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Bursitis is the inflammation of a bursa and is typically triggered by acute trauma, overuse, or an underlying inflammatory joint disease, such as rheumatoid arthritis or gout. Bursitis most commonly affects the olecranon, prepatellar, subacromial, or anserine bursae. Depending on which bursa is involved, the clinical presentation may include localized swelling, fluctuance, and/or pain with passive range of motion of the adjacent joint. Bursitis that is complicated by infection is referred to as septic bursitis and should be ruled out in patients with significant tenderness, erythema, and/or warmth of the inflamed bursa. Although bursitis is primarily a clinical diagnosis, imaging modalities such as x-ray, ultrasound, and MRI may be used to evaluate for alternative diagnoses or underlying joint disease. In patients with signs of acute inflammation, bursal aspiration with fluid analysis is indicated to rule out septic bursitis and gout. Conservative management (including rest, compression, and NSAIDs) is the mainstay of treatment for patients with nonseptic bursitis; intrabursal glucocorticoid injections may be used in refractory cases. Septic bursitis requires systemic antibiotic therapy and bursal drainage; surgical intervention is considered for patients with severe, recurrent, or refractory purulent effusions.
- Nonseptic bursitis 
Septic bursitis 
- Causative organisms: S. aureus (most common), Streptococcus spp
- Infection of superficial bursae often due to trauma of the skin; infection of deep bursae often due to iatrogenic trauma (e.g., injection or aspiration)
- Risk factors: immunocompromise (e.g., diabetes, chronic alcohol use), chronic skin or joint inflammation (e.g., atopic dermatitis, rheumatoid arthritis), prior nonseptic bursitis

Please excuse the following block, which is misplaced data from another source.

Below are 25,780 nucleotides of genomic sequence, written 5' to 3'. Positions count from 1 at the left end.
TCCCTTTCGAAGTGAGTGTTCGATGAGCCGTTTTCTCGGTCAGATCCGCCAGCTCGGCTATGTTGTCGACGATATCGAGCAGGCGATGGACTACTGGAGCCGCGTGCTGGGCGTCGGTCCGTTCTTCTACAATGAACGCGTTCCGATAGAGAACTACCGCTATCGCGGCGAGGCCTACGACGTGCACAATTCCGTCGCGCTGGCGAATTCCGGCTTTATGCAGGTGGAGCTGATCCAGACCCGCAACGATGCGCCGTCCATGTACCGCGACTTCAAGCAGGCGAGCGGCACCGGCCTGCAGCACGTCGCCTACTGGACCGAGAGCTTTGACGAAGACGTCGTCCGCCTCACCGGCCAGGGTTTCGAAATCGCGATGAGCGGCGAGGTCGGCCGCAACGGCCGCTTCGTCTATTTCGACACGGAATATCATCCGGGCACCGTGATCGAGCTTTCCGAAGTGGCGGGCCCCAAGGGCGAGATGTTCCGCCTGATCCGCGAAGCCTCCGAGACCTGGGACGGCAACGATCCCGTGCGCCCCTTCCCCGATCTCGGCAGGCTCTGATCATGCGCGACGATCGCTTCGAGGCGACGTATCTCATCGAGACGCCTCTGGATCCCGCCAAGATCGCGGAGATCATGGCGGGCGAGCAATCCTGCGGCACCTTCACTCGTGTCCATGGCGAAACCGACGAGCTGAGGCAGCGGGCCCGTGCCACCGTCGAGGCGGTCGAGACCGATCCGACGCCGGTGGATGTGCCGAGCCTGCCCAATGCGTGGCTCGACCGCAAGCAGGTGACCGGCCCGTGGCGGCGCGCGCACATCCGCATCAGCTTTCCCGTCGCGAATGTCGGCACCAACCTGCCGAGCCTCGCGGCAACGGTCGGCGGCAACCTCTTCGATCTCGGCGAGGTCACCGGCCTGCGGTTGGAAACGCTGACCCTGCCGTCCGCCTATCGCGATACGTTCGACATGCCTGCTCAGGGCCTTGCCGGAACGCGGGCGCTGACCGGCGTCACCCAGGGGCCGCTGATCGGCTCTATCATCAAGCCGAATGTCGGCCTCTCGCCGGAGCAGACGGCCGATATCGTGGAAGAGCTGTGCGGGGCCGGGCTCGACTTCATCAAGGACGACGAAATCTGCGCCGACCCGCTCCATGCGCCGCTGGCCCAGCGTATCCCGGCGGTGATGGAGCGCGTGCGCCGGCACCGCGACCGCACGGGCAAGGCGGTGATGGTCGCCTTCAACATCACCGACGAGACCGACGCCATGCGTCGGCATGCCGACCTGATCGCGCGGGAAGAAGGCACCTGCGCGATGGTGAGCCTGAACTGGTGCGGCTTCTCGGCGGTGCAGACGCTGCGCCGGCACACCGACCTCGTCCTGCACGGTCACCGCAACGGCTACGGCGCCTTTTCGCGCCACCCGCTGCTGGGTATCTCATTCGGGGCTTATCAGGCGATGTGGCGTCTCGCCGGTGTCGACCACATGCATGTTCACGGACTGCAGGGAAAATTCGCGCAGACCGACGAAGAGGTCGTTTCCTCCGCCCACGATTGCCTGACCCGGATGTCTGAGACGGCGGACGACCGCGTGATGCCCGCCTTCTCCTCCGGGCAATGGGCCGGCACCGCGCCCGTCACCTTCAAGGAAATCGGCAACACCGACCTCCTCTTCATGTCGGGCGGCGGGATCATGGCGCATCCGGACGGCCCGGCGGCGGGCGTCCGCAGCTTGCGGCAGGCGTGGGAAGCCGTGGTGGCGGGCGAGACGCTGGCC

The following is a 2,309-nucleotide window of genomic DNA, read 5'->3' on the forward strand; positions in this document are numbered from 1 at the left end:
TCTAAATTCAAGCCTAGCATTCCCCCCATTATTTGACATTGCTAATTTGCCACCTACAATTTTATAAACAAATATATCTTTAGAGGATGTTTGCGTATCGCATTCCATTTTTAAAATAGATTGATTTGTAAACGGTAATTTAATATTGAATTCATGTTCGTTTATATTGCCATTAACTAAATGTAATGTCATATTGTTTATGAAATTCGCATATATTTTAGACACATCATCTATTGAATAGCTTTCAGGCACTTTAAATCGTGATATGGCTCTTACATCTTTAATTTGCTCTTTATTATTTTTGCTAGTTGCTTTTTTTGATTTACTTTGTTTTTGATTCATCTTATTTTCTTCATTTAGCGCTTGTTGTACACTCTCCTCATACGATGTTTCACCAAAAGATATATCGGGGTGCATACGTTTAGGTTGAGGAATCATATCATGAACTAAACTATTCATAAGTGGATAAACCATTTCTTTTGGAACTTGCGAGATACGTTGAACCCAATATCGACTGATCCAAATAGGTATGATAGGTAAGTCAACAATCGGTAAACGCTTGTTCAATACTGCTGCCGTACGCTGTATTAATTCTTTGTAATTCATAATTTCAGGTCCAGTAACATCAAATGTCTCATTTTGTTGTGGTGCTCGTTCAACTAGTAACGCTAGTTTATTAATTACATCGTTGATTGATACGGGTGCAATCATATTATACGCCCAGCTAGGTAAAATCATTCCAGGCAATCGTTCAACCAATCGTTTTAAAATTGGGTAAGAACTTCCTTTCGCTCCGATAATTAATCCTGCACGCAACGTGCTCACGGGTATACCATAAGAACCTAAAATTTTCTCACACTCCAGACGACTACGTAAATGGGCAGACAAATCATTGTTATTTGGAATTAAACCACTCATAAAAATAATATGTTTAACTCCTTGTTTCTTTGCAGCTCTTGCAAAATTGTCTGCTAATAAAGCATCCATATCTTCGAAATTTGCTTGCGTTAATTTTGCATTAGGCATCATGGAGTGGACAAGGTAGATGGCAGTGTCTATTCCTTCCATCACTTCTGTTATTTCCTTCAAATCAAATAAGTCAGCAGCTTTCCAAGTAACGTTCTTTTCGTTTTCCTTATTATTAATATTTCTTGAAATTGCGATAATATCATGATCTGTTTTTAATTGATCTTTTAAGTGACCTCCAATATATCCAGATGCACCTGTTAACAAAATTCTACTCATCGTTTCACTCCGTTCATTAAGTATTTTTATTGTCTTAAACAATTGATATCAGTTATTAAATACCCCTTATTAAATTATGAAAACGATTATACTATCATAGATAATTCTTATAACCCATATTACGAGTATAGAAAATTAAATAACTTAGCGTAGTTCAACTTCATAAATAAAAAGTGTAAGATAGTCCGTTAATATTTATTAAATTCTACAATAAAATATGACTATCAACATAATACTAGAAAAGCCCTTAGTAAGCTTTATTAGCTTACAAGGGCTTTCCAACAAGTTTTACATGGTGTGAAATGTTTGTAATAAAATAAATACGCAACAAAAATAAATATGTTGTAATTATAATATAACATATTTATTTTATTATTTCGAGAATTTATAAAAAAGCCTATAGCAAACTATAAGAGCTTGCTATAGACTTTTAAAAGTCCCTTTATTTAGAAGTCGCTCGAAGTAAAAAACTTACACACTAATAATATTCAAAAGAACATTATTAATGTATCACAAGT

By onset 
- Acute bursitis
- Chronic bursitis
- Olecranon bursitis: inflammation of the typically caused by acute direct trauma or prolonged pressure ; 
- Prepatellar bursitis: inflammation of the typically caused by frequent kneeling or acute direct trauma ; 
- Subacromial bursitis: inflammation of the often caused by repetitive overhead motion 
- Pes anserine bursitis: inflammation of the , often secondary to overuse in runners, or in middle-aged women in association with obesity and osteoarthritis
- Trochanteric bursitis: inflammation of the (rare)
Bursitis is primarily a clinical diagnosis. 
- Bursal aspiration: Consider if are present (to rule out septic bursitis or gout).
Nonseptic bursitis 
- Rest, ice or heat, elevation, and NSAIDs
- Bursal aspiration for significant swelling
- Compression to prevent fluid reaccumulation
- Consider intrabursal glucocorticoid injection with specialist guidance. 
- Bursectomy is a last resort but should not be performed during acute inflammation. 
Septic bursitis 
Antibiotics: Empiric coverage for S. aureus and Streptococcus spp. 
- Immunocompetent with mild to moderate infection: Consider trial of outpatient oral antibiotic therapy for 10–14 days
- Immunocompromised, poor follow-up, or severe infection : Inpatient treatment with IV vancomycin 
- Adjust antibiotic therapy according to culture results.
- Bursal aspiration: : Repeat every 1–3 days as needed for persistent purulent effusion. 
Surgical intervention: Consider for severe, recurrent, or refractory purulent effusions.